In my lifetime, I have seen waters that were teeming with multi-colored fish, turn dead like an empty aquarium. I have seen the streets of Bogota, my home town, lose thousands of trees in a matter of years.
It’s tempting to feel demoralized. But as the world’s protected area specialists, conservationists and decision makers gather in Sydney, Australia, this week for the World Parks Congress, there is also much to hope for.
- water access
- natural resources
- food security
- Sustainable Development
- protected areas
- natural capital
- World Parks Congress
- Agriculture and Rural Development
- Climate Change
- Latin America & Caribbean
- East Asia and Pacific
- South Africa
Every MPA is not created the same; some allow fishing and some do not, some are small and some are large, some are connected and some stand alone. When they are well planned and well executed, MPAs can help feed communities, protect jobs and boost biodiversity in the ocean. Here are the top five reasons why MPAs can be GREAT!
1. Spill Over Effects
The benefits of an MPA extend far beyond the boundaries of protection. When well planned, MPAs act as the home base for migratory species. These species use the protected area to reproduce, feed or congregate. But they do not stick around for long. This is called the “spill over effect” and it is hugely beneficial to local fishing communities. Even if fishing is restricted inside the MPA, just outside the border the fish are more numerous and far larger. For example, in Indonesia, community income increased 21 percent in 258 villages near a network of six protected areas.
By 2050, the world's population will have risen to 9 billion people. Consumption of fish as a percentage of protein in diets around the world is growing too, especially in the last five years as noted in a recent United Nations Report. Fish makes up over 16 percent of the world's animal protein food supply, and food fish supply, including aquaculture, has increased at an average annual rate of 3.2 percent, which means it’s growing at an even faster clip than the world's population. But the supply of wild-caught commercial fish species, such as tuna, is not infinite. Realistic, well-defined and long-term focused management strategies need to be in place now so that despite an unwavering growth in population and consumption, wild fish stocks can thrive well into the future.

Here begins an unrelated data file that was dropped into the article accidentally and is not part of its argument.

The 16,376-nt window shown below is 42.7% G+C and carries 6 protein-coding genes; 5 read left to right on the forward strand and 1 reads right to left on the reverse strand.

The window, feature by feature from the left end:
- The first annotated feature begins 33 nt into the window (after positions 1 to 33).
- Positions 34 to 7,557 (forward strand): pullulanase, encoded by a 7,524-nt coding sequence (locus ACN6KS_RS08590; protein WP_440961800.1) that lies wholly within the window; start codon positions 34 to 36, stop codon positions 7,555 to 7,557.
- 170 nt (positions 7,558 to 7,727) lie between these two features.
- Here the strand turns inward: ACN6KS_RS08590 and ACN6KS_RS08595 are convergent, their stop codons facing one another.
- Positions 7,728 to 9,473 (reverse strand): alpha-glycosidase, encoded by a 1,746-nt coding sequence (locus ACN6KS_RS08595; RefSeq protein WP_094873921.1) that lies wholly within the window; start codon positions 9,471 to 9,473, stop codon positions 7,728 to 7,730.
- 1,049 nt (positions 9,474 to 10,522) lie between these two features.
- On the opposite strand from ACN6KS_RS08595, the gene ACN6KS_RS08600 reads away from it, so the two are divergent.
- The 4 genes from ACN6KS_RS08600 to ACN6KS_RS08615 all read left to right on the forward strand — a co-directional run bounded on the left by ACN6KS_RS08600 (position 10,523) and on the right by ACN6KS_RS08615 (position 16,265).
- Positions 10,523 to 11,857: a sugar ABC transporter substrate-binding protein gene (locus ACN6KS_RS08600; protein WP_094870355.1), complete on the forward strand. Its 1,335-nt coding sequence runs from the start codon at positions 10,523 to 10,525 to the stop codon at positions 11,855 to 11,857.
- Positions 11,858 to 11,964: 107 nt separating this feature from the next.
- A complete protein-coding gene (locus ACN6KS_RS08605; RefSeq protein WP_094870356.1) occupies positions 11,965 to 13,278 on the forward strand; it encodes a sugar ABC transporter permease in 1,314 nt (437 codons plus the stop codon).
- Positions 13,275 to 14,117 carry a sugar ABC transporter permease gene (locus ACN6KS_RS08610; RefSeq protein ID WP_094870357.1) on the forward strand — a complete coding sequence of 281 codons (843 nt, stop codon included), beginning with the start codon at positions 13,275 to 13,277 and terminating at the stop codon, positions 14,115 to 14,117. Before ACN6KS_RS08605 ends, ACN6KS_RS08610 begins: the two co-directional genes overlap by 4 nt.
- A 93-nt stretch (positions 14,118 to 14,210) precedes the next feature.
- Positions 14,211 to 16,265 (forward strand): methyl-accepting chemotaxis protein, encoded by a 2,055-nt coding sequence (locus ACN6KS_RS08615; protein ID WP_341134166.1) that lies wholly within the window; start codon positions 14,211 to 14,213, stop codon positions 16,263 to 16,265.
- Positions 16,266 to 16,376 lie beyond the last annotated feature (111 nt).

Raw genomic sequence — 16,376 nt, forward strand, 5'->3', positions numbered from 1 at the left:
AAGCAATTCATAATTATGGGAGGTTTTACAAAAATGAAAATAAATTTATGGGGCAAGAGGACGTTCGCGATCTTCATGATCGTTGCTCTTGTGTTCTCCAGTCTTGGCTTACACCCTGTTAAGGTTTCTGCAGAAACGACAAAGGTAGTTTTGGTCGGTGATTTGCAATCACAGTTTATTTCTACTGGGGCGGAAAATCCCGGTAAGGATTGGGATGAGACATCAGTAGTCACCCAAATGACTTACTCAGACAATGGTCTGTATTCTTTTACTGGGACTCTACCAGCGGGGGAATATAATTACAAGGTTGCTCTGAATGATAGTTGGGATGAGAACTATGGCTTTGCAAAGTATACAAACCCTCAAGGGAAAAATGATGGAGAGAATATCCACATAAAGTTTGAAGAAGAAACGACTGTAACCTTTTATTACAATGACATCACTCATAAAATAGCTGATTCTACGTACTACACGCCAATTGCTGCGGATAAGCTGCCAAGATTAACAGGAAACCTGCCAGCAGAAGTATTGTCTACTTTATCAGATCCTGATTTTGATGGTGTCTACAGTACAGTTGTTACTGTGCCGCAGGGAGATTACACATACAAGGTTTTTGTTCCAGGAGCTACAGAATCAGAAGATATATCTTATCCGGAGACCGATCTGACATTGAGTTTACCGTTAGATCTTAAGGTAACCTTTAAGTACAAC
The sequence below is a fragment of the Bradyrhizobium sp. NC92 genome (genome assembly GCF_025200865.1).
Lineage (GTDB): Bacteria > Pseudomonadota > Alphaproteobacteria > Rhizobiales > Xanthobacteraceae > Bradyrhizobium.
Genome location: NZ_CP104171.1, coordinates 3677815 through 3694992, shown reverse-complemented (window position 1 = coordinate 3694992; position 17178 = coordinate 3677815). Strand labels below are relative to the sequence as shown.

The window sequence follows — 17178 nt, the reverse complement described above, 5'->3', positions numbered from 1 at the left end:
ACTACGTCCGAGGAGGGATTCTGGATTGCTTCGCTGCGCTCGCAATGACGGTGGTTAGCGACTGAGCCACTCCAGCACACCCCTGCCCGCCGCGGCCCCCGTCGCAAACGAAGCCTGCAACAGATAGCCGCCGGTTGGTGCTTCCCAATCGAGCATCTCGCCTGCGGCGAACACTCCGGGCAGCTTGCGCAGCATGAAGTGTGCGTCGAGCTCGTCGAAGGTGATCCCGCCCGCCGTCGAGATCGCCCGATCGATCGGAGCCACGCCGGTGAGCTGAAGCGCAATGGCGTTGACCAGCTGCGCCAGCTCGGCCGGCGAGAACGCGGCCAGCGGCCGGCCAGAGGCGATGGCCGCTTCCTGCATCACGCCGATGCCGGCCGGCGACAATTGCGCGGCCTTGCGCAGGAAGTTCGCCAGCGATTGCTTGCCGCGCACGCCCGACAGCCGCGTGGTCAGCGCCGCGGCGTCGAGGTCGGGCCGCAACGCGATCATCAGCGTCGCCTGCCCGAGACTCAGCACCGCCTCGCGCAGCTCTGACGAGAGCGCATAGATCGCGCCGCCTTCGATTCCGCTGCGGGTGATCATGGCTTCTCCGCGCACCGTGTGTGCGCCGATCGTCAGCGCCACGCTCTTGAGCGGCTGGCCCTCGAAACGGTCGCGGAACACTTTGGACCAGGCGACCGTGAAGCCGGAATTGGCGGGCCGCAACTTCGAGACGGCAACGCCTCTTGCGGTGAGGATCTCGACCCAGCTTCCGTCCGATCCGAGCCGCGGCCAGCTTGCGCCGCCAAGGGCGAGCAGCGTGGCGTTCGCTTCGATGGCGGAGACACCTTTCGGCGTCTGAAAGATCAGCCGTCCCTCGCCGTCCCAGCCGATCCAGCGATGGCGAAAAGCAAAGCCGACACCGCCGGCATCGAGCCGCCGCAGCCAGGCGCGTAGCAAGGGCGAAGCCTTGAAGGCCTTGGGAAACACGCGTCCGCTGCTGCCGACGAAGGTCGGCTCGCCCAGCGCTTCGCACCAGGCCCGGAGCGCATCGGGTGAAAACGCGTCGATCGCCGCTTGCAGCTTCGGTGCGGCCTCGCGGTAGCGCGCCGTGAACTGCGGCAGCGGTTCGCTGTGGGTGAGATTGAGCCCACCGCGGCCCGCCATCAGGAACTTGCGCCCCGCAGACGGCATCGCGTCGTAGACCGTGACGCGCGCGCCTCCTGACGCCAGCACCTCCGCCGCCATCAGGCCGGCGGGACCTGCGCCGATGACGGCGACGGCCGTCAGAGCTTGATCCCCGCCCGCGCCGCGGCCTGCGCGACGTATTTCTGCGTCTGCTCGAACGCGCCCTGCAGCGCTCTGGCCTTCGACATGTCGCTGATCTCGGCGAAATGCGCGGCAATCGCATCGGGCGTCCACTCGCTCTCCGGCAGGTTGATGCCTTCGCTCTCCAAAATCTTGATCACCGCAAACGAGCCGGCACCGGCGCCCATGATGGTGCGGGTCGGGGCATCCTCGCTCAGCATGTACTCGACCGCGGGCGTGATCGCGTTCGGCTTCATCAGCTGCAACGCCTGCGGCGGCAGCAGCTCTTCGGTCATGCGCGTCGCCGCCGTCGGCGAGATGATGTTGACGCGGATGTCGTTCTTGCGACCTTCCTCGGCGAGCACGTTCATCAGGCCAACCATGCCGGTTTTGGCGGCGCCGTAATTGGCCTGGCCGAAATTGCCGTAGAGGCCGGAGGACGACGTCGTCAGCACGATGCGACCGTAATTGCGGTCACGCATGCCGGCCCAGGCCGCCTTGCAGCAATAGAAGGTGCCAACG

Consumption of fish will continue to increase. In both the developing and developed world, more consumers want access to more fish. In less developed, food-deficit countries -- specifically coastal ones -- fish like tuna provide an affordable source of nutrient rich food.
Imagine you are a leader of an African country and your entire government budget for the year is $1.2 billion.
That same year, an investor sells 51 percent of their stake in a huge iron ore mine in your country for $2.5 billion — more than double your annual government budget.
And imagine having ordered a review into mining licenses granted by previous regimes and knowing that the investor who made the $2.5 billion sale had been granted a mining license in your country for free.
It's what happened in Guinea. It's a story I heard Guinea's president, Alpha Condé tell the G8's trade, transparency and taxation conference in London. And it's a story I thought well worth sharing at the UN Security Council's meeting on fragile states and natural resources last week.
Many resource-rich countries are looking to diversify their economies, in anticipation of the day their natural wealth runs out. Resource extraction is extremely costly and employs only a fraction of the workforce. After the recent turmoil in the Middle East, policy makers have begun focusing more on the need to create jobs, provide for inclusion, and increase public participation in government decision-making. There are several examples of countries that have used their resource wealth to share prosperity, including the United States, Norway, and Australia.
But is there a blueprint for diversification and economic prosperity?
This was a lunchtime debate designed to induce a degree of indigestion!
Participants at an annual meetings session hosted by Africa Region VP Oby Ezekwisili faced the uncomfortable assertion that the majority of citizens in resource-rich African countries have seen little if any improvement as a result of decades of natural resource exploitation.
For some, oil or mineral wealth has proven a curse rather than a blessing, exposing them to economic instability, social conflict and lasting environmental damage.
To an audience including government ministers from DRC and Cameroon, Oby followed that up with a call for a campaign to generate a sense of ‘creative dissatisfaction’ – to provoke a demand for change in the way natural resources are exploited and the resultant benefits distributed.
Centre-piece of the debate was a new Natural Resource Charter, circulated in draft for consultation. Its intention is to aid governments and their citizens in resource-rich countries to use them to generate economic growth and promote the welfare of their population, without destroying their environment. It’s a blueprint for implementing the objectives of the Extractive Industries Transparency Initiative (EITI).